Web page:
How to Design Image Planes for High-Speed PCBs

Nowadays, multilayer PCBs are used in most high-speed circuit systems and lots of circuit systems have numerous operating powers, providing strict requirements to image planes design, especially the settlement of relationships between multiple power/ground planes. Besides, special copper clad surface needs to be designed on device layer design in order to stop oscillators from producing RF (radio frequency) energy and provide excellent heat dissipation for high power components.

Functions of Image Planes

Image planes are a copper clad surface adjacent to signal layers in printed circuit boards. The main functions of image planes include:


1). Reducing reflow noise and EMI (Electro Magnetic Interference). Image planes provide paths with low impedance for signal reflow, especially when large current is flowing in the power distribution system. What's more, ithey decrease the closed ring area formed by signal and reflow so that EMI goes down.


2). Controlling crosstalk between signal lines in high-speed digital circuit. Crosstalk is determined by the ratio D/H in which D refers to the distance between interference source and interfered object and H refers to the height of image planes between signal layers. The ratio D/H can be controlled by changing the value of H so that the crosstalk between signal lines will be ultimately controlled.


3). Controlling impedance. The characteristic impedance of printed wiring is related to the width of wires and the height between wires and image planes. If there is no image plane, it's possible that impedance can't be controlled, which leads to the failure of transmission line matching and signal reflection.


Besides, image planes are also capable of controlling the noise from reflection to outer boards. It has to be acknowledged that image planes alone are not sufficient for the implementations of those functions strict design rules must be supplemented to achieve expected targets. This fact can be put as: in order to control noise in high-speed digital circuit, image planes are essential but they can't work alone.

Layer Skipping of Signal Reflow

In multilayer PCBs, each layout layer should be adjacent to one image plane and the returning circuit of signal flows on the corresponding image plane. When a signal line isn't passing through a layout layer, the ordinary method is that first signal line is connected to a layout layer and then the signal line is connected to another layer by through holes. Therefore, signal line is skipping from one layer to another, so is returning current following the same path. When both the layers are ground layers, returning current is capable of skipping by through holes connecting two layers or ground pins. When one layer is power layer and the other is ground layer, returning current's only opportunity of skipping between layers is the position with decoupling capacitor placed. If there is no decoupling capacitor or through holes connecting the ground layer, skipping must be made by returning current that has to follow the farthest way, which makes returning current decoupled with other circuits so that crosstalk and EMI will be caused.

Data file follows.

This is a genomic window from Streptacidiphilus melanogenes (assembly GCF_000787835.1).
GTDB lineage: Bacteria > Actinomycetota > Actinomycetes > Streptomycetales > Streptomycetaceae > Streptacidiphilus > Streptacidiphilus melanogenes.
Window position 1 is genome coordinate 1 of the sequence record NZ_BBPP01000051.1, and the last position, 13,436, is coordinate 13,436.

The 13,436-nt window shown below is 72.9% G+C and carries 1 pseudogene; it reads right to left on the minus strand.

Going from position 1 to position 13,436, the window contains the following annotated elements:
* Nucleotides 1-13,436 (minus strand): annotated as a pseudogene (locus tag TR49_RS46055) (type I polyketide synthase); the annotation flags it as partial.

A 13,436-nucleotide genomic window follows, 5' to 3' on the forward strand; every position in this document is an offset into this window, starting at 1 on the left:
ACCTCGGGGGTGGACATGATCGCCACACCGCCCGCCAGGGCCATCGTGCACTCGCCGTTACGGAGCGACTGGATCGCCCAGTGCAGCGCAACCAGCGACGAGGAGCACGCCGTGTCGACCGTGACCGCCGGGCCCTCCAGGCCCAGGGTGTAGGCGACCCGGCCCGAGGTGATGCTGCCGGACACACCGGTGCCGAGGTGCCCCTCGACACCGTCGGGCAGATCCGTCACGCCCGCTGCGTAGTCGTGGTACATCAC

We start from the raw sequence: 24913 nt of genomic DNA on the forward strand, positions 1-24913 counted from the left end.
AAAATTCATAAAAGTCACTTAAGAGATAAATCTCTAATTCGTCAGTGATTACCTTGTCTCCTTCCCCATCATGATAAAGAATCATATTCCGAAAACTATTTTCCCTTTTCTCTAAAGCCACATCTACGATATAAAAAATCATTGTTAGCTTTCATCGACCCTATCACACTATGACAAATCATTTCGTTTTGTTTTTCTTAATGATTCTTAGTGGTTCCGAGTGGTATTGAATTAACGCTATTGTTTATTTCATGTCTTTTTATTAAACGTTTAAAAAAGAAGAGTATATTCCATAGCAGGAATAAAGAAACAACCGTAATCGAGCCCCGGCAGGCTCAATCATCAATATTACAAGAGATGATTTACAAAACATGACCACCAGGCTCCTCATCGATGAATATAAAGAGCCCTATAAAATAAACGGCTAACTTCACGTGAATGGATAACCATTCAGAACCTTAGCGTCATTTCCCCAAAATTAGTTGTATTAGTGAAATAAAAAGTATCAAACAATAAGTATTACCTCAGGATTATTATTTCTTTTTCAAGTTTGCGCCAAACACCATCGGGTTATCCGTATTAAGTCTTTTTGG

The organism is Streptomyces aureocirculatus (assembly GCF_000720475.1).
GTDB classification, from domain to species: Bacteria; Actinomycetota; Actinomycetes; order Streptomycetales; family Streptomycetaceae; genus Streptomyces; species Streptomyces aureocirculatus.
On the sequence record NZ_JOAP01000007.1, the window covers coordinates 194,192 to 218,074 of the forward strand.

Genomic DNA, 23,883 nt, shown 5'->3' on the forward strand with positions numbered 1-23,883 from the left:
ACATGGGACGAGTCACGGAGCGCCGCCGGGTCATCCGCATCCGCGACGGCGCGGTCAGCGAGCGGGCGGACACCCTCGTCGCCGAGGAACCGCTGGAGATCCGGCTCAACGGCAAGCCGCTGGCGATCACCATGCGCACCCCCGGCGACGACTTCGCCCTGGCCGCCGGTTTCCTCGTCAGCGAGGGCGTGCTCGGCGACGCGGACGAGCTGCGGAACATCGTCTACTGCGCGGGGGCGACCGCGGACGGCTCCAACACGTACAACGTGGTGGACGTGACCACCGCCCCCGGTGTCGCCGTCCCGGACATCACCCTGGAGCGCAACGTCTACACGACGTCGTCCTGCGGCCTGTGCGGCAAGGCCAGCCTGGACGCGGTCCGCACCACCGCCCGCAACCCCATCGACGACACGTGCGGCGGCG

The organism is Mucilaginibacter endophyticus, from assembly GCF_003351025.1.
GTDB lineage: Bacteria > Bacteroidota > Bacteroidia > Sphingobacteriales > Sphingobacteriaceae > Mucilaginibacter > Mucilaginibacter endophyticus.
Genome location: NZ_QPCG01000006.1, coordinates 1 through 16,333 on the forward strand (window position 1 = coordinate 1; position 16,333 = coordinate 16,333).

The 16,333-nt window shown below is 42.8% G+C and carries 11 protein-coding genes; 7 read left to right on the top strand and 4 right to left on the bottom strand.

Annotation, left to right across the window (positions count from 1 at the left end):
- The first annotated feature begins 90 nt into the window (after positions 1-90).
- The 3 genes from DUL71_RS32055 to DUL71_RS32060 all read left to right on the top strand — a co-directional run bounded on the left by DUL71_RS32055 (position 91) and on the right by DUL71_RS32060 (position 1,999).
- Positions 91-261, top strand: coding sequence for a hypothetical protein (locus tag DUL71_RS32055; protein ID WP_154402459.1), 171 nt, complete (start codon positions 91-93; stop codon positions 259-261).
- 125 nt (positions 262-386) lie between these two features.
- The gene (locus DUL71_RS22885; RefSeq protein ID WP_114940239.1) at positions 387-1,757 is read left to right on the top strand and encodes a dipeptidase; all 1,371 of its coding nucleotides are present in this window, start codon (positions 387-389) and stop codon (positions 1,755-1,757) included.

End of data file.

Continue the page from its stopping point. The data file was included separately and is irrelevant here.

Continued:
As a result, in the process of PCB design, layer skipping should be set at the ground pins adjacent to components or around decoupling capacitor at best. When this can't come true, ground through holes (skipping between two ground layers) or bypass capacitor (skipping between a power layer and a ground layer) can be placed at the skipping point in order to make returning current skip.

Splitting Planes

In the process of using multilayer PCBs, sometimes it's necessary to generate an area without copper foil with certain width, splitting an integrated image plane into several independent parts, which is called splitting planes.


Splitting planes is usually used to stop noise interfering sensitive circuits and isolate different reference voltages such as stopping digital noise entering analog, audio, I/O area and isolation between 5V and 3.3V power voltages.


Splitting planes can be classified into complete splitting and incomplete splitting. The former refers to the complete isolation between power layers and ground layers after splitting. The latter refers to the complete isolation between power layers while ground layers are connected by "bridges". Whether to use complete or incomplete splitting depends on whether there's signal connection between splitting planes.


• Examples of splitting planes


Figure 1 is part of image planes design of analog and digital mixed circuit of a test platform. Video analog input is transmitted to FPGA by the conversion of AD and output as DA conversion. Both AD and DA use independent power component for providing power. Digital components account for most of the space of the board while analog components only account for a small part. However, all of them are essential parts that are important for the performance of the whole system. Therefore, much care must be taken in the process of dealing with those components. It's ideal that the noise of digital part doesn't enter the analog part. However, some signals from AD and DA converters are connected to FPGA of digital part. In order to ensure the reflow of these connected signals, digital power and analog power must be completely isolated while digital ground and analog ground must be incompletely isolated so that the influence of analog part from digital part is decreased to the minimum.


The incomplete splitting between Analog and Digital Part | PCBCart


All the lines from digital part to analog part must pass through the bridge whose opening size should be just suitable for the passing of required wires so that data signal reflow will be capable of returning by the bridge, avoiding the interference to other signals as a result of winding for returning path. In this PCB design, grounds of AD and DA part are completely isolated from each other.